Epidemiological characteristics and survival outcomes of children with
medulloblastoma treated at the National Cancer Institute (INCA) in Rio
de Janeiro, Brazil
BACKGROUND: Medulloblastoma (MB), the most malignant brain tumor of
childhood has survival outcomes exceeding 80% for standard risk and
60% for high risk patients in high-income countries (HIC). These
results have not been replicated in low-to-middle income countries
(LMIC), where 80% of children with cancer live. METHODS: Retrospective
review of 114 children (3-18 years) diagnosed with MB from 1997 to 2016
at INCA. Data on patients, disease characteristics and treatment
information were retrieved from the charts and summarized descriptively.
Overall survival (OS) and event-free survival (EFS) were calculated
using the Kaplan-Meier Method. RESULTS: The male/female ratio was 1.32
and the median age at diagnosis was 8.2 years. Headache (83%) and
nausea/vomiting (78%) were the most common presenting symptoms. Overall
survival (5y) was 59,1% and EFS (5y) was 58,4%. The OS for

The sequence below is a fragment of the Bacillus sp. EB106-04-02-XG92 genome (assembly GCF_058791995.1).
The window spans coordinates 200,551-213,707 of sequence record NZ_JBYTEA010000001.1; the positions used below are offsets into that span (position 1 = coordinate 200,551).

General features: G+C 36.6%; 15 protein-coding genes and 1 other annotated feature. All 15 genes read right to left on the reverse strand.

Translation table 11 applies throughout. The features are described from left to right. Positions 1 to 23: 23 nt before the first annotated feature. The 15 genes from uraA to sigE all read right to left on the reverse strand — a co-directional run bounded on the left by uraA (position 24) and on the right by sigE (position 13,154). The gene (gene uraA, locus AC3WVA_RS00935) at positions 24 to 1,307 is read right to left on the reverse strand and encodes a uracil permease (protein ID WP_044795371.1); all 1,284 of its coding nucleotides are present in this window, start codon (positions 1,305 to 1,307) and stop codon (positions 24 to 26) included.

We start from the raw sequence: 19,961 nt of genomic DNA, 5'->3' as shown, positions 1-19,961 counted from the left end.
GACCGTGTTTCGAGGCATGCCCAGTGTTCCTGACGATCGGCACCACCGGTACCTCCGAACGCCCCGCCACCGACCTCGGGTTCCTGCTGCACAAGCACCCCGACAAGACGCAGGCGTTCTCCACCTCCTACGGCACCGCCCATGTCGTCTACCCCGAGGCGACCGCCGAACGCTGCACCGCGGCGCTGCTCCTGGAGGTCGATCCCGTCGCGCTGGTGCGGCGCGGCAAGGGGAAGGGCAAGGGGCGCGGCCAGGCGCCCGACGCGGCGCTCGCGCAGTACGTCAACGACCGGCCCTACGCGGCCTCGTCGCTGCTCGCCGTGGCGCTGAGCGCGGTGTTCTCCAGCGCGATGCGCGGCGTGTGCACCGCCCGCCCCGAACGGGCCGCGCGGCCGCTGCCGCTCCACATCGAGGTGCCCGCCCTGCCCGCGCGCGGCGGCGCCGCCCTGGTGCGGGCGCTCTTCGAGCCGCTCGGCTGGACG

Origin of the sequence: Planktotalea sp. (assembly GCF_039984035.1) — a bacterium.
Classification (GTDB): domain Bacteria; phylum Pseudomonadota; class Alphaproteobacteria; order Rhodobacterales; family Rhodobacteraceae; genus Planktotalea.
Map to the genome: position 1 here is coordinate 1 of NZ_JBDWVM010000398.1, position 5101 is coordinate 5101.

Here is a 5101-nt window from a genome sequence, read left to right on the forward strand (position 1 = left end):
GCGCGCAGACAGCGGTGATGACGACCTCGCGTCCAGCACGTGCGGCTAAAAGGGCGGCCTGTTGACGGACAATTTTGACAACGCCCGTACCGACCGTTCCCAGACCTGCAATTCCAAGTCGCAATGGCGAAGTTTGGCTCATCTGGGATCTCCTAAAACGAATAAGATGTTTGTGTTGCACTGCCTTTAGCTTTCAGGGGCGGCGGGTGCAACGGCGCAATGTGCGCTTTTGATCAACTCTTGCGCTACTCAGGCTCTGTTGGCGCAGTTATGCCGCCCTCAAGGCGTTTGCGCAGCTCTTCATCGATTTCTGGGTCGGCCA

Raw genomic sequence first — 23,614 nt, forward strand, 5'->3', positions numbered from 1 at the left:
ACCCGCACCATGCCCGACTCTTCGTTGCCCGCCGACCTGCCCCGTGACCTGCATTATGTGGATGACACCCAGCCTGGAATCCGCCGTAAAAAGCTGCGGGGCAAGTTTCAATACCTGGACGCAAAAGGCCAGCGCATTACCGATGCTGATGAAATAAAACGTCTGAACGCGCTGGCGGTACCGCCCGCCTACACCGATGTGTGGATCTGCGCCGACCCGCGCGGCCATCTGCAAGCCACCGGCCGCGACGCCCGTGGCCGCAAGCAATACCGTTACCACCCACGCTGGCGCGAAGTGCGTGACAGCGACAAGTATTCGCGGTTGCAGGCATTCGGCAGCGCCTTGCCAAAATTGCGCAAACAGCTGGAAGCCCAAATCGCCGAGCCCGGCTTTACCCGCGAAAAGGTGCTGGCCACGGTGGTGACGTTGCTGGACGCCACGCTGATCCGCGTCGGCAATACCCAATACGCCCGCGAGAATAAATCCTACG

standard-risk patients was 69% and 53% for high-risk patients.
Forty-five patients (35%) had metastatic disease at admission. Lower
maternal education correlated with lower OS (71.3% versus 49% p=0.25).
Patients who lived >40km from INCA fared better (OS= 68.2%
versus 51.1% p=0.032). Almost 20% of families lived below the
Brazilian minimum wage. CONCLUSIONS: The epidemiological characteristics
of this series possibly explain the differences in survival that
medulloblastoma patients have in Brazil. Issues related to limited
health care resources, poverty, delayed diagnosis, treatment
abandonment, and malnutrition are reflected in inferior survival
outcomes when compared to high-income countries. Despite the
difficulties encountered in an upper-middle income country, it was
possible to deliver treatment with good results.